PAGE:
13 April, 2005, Christian ecumenical bodies cooperated to petition the global trade policies systems at a meeting with the representatives of the World Trade Organization in Geneva, WTO headquarters. An ecumenical delegation presented a petition requesting “change in the international rules and practices that govern trade.”
The petition, signed by over 264 Christian leaders world-wide, states, "We demand that our government and the governments of the world change the international rules and practices that govern trade so that they give priority to human rights and protection of the environment, and contribute to the eradication of poverty,”
According to Christian Post, Rev. Dr. Samuel Kobia, the general secretary of the World Council of Churches, led the delegation in presenting the Trade for People Campaign on behalf of the Ecumenical Advocacy Alliance – an alliance of over 90 churches and Christian organizations worldwide.
Kobia stated, “Trade is not just a matter of economics but of faith" since "biblical standards for economic activity are justice and taking the side of the poor. We seek a world where global trade systems give priority to people who live in poverty."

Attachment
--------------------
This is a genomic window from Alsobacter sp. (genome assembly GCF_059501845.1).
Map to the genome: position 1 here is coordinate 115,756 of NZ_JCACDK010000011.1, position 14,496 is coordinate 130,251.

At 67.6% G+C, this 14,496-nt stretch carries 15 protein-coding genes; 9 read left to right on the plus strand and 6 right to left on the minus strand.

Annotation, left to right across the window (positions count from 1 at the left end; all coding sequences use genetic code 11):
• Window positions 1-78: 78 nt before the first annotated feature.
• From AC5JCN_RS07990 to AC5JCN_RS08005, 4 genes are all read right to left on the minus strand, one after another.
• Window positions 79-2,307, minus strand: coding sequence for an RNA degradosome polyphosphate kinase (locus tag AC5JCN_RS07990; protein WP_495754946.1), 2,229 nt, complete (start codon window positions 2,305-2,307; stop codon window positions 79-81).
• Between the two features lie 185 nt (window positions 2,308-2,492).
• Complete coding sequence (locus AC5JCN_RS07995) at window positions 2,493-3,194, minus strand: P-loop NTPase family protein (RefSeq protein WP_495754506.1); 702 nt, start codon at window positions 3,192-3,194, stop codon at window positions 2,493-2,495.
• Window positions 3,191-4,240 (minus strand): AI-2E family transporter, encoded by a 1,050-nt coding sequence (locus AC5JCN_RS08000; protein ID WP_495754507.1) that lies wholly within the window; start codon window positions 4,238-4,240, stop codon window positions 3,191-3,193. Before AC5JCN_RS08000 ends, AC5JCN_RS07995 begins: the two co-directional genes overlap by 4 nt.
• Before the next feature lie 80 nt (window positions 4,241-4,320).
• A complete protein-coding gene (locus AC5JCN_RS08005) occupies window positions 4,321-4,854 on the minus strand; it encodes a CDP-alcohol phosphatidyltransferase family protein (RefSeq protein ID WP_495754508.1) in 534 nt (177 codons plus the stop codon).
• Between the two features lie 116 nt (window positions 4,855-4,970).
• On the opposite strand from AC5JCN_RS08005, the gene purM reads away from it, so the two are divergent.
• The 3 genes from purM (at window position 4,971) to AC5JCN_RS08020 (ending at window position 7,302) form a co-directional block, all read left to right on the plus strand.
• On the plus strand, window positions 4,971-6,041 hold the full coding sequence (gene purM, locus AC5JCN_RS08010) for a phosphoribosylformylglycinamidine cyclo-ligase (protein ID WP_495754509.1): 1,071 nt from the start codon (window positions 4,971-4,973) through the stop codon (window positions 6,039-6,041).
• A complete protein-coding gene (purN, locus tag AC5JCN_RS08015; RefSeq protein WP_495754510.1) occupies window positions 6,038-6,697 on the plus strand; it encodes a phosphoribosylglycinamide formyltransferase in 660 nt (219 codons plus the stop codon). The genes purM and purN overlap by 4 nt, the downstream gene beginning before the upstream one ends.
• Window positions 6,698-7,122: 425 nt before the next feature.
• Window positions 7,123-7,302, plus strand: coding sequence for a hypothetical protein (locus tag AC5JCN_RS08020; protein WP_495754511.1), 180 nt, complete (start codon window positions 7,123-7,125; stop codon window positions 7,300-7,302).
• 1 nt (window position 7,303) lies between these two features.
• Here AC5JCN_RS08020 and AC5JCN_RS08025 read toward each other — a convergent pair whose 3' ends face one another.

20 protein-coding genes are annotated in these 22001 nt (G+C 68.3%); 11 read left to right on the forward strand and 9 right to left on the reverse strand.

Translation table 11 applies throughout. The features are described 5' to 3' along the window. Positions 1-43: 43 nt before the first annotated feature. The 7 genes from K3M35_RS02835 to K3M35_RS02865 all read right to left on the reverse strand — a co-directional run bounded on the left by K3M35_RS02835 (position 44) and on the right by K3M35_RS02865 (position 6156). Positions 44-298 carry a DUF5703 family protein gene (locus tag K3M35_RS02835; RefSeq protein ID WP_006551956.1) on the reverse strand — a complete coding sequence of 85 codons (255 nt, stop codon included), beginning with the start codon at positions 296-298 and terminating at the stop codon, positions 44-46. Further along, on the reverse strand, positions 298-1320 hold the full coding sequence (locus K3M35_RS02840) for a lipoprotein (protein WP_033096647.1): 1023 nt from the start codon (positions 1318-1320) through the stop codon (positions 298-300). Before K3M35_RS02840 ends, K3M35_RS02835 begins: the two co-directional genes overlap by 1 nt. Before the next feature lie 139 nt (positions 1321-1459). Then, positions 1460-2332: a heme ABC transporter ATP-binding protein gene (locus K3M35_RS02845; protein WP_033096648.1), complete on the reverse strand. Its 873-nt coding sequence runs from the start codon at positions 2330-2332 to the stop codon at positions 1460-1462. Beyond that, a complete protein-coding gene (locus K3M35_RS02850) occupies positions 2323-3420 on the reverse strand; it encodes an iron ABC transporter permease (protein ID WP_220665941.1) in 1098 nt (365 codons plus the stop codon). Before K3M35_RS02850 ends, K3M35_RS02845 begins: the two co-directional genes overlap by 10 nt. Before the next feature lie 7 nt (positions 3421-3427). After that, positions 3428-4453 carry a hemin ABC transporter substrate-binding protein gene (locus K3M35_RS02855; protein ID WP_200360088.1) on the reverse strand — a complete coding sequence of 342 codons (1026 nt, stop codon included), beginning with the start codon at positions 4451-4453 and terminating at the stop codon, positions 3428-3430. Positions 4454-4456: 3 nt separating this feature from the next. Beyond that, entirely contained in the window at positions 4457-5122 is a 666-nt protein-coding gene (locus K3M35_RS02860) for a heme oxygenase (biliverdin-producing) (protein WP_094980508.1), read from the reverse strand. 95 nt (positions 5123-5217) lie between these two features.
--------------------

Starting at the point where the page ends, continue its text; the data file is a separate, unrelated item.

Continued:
Along with WCC, delegations representing World Alliance of Reformed Churches (WARC) and Lutheran World Federation and the World Young Women’s Christian Association, were also present to provide their stance and concerns.
General Secretary of WARC, Rev. Dr Setri Nyomi stressed that trade policies are often the source of concern for churches in impoverished nations.
"Every day, our pastors in towns and villages are accompanying people suffering as a consequence of trade policies and we want to ensure that the cries of those people are heard," Nyomi said.
In response to ecumenical delegations’ request upon receiving the petition, the WTO director for external relations, Alain Frank assured them that WTO shares same concerns. According to WCC news, since WTO “cannot do more than it is equipped to do,” Frank also called on the ecumenical leaders to address the petition to national governments and other UN-related agencies.
The petition was signed as part of the Ecumenical Advocacy Alliance’s Global Week of Action on Trade, which landed this year on April 10-16, according to Christian Post.